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I have an arraylist that contains items called Room. Each Room has a roomtype such as kitchen, reception etc. I want to check the arraylist to see if any rooms of that type exist before adding it to the list. Can anyone recommend a neat way of doing this without the need for multiple foreach loops?

(.NET 2.0)

I havent got access to the linq technology as am running on .net 2.0. I should have stated that in the question. Apologies

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6 Answers 6

up vote 10 down vote accepted

I would not use ArrayList here; since you have .NET 2.0, use List<T> and all becomes simple:

List<Room> rooms = ...
string roomType = "lounge";
bool exists = rooms.Exists(delegate(Room room) { return room.Type == roomType; });

Or with C# 3.0 (still targetting .NET 2.0)

bool exists = rooms.Exists(room => room.Type == roomType);

Or with C# 3.0 and either LINQBridge or .NET 3.5:

bool exists = rooms.Any(room => room.Type == roomType);

(the Any usage will work with more types, not just List<T>)

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if (!rooms.Any (r => r.RoomType == typeToFind /*kitchen, ...*/))
  //add it or whatever
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ah my apologies am running on .net 2 unfortunately –  anonym0use Nov 14 '08 at 11:16
With VS2008, this will work fine with .NET 2. –  OJ. Nov 14 '08 at 11:26
@OJ: with 2.0, only if you use LINQBridge... Any is provided by .NET 3.5; you could use the Exists syntax with C# 3.0 lambdas, however –  Marc Gravell Nov 14 '08 at 11:29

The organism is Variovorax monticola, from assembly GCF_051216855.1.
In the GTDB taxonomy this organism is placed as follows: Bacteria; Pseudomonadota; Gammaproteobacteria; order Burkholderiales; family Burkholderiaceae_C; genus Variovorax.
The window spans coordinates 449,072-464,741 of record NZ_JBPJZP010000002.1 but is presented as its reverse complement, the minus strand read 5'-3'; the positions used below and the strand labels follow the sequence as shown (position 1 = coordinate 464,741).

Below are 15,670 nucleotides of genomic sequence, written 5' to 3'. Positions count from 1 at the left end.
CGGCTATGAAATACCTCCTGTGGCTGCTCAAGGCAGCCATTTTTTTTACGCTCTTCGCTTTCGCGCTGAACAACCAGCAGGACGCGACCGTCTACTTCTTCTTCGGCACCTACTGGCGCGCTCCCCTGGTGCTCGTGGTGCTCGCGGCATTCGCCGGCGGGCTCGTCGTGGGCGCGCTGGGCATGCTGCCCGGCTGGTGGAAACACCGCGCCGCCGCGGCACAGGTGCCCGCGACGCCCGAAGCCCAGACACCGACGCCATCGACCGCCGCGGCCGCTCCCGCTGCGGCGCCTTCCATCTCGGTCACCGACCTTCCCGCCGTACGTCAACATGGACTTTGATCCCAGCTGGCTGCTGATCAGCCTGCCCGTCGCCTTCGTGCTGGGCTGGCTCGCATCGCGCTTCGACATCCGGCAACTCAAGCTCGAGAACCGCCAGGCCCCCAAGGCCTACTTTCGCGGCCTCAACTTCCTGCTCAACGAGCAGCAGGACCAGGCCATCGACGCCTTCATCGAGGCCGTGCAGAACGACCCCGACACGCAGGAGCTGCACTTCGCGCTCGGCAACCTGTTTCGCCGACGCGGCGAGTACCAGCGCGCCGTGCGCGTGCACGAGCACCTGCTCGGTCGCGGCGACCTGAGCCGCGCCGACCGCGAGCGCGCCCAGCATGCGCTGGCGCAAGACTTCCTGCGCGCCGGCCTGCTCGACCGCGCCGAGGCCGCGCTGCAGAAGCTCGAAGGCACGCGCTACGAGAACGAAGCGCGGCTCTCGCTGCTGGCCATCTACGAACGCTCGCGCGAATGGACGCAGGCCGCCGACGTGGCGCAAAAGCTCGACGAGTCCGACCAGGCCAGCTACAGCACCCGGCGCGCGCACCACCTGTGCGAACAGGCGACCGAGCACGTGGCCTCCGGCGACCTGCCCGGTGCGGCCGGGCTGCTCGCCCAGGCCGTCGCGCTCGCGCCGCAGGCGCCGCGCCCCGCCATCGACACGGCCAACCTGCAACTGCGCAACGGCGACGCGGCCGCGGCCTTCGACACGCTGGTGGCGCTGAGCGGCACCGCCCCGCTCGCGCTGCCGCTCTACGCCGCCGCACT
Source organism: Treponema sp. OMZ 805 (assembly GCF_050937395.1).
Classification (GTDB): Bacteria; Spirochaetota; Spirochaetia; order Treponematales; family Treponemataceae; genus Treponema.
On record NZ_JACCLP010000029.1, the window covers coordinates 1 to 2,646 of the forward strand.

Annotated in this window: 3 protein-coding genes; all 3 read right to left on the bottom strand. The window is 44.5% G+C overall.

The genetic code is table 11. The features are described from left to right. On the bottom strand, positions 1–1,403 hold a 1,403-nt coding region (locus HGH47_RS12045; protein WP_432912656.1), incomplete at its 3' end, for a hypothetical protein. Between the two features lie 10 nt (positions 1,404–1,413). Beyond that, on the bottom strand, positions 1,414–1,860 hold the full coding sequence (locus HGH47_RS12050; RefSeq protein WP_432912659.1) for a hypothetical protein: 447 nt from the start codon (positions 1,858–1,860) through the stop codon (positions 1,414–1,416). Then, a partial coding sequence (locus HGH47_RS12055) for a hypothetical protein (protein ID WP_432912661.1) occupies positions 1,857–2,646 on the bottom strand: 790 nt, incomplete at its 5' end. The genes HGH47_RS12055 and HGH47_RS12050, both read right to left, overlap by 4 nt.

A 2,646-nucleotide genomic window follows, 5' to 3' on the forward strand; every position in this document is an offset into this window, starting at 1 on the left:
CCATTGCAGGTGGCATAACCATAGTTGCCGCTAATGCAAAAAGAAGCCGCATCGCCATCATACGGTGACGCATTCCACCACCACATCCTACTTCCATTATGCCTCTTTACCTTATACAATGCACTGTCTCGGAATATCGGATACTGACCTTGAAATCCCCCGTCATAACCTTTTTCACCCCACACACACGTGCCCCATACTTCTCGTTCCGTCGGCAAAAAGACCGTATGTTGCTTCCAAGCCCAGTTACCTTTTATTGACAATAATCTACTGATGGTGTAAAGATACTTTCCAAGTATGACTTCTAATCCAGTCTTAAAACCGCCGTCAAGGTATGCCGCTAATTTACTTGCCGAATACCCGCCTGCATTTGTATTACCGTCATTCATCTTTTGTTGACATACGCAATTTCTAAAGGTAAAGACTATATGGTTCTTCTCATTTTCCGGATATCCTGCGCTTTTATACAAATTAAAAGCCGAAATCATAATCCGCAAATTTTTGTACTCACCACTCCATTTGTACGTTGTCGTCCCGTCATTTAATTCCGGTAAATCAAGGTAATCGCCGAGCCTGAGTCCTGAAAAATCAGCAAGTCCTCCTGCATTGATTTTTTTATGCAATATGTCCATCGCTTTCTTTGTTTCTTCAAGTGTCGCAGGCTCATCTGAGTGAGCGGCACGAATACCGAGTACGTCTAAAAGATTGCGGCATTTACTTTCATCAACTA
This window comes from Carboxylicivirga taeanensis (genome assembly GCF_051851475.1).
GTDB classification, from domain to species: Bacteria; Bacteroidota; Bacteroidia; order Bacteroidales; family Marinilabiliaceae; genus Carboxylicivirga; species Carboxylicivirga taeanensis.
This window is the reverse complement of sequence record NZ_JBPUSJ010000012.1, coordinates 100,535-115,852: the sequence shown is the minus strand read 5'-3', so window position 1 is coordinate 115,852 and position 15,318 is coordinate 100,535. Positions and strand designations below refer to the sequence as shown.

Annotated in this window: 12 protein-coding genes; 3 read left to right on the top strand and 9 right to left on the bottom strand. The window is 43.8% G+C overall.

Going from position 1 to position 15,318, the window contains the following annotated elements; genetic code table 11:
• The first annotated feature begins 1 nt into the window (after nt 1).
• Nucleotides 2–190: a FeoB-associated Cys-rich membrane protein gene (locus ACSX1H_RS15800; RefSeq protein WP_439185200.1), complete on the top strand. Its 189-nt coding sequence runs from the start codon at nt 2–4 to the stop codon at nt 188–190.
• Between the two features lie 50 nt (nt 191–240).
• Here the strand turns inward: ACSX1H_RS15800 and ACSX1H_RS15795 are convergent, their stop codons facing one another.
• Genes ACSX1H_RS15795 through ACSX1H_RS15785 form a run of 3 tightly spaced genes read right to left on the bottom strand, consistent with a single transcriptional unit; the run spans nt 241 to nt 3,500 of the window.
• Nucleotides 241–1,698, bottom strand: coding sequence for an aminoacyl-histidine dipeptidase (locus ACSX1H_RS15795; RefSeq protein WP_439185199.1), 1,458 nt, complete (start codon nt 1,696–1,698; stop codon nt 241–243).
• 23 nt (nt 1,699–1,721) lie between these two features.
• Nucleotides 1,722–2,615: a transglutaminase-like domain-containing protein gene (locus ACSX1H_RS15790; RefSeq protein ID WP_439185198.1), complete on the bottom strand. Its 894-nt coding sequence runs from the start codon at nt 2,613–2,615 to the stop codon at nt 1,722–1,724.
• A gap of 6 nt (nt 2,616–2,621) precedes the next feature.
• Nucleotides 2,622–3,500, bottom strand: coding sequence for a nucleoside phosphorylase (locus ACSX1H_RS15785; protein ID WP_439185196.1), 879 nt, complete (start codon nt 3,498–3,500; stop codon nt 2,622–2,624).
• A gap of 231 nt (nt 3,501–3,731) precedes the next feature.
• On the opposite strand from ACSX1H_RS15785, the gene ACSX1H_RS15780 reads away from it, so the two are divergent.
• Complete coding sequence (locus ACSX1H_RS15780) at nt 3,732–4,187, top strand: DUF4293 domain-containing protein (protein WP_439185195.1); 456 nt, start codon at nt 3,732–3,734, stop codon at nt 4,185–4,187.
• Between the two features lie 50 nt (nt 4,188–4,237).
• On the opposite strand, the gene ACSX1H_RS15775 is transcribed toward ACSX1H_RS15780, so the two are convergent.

Ah, the "Any" method ducked under my radar ;) But you don't need to use Any, you could use Find, which doesn't require LINQ. –  OJ. Nov 14 '08 at 22:34

From your question it's not 100% clear to me if you want to enforce the rule that there may be only one room of a given type, or if you simply want to know.

If you have the invariant that no collection of Rooms may have more than one of the same Room type, you might try using a Dictionary<Type, Room>.

This has the benefit of not performing a linear search on add.

You would add a room using the following operations:

   // Can't add a second room of the same type
   rooms.Add(room.GetType(), room);
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Without using lambda expressions:

void AddRoom(Room r, IList<Room> rooms, IDictionary<string, bool> roomTypes)
   if (!roomTypes.Contains(r.RoomType))
      roomTypes.Add(r.RoomType, true);

It doesn't actually matter what the type of the value in the dictionary is, because the only thing you're ever looking at is the keys.

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Another way is to sort the array, then walk the elements until you find a pair of adjacent duplicates. Make it to the end, and the array is dupe-free.

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I thought using lists and doing Exists where an operation that takes O(n) time. Using Dictionary instead is O(1) and is preferred if memory is not a problem.

If you do not need the sequential List I would try using a Dictionary like this:

Dictionary<Type, List<Room>> rooms = new Dictionary<Type, List<Room>>;

void Main(){
  KitchenRoom kr = new KitchenRoom();
  DummyRoom dr = new DummyRoom();
  RoomType1 rt1 = new RoomType1();



void AddRoom(Room r){
  Type roomtype = r.GetType();
  if(!rooms.ContainsKey(roomtype){ //If the type is new, then add it with an empty list
   rooms.Add(roomtype, new List<Room>);
  //And of course add the room.

You basically have a list of different roomtypes. But this solution is only OK if you don't need the arraylist. But for large lists this will be the fastest one.

I had a solution once with List<string> with 300.000+ items. Comparing each element with another list of almost the same size took humongous 12hrs to do. Switched the logic to using Dictionary instead and down to 12 minutes. For larger lists I always go Dictionary<mytype, bool> where bool is just a dummy not being used.

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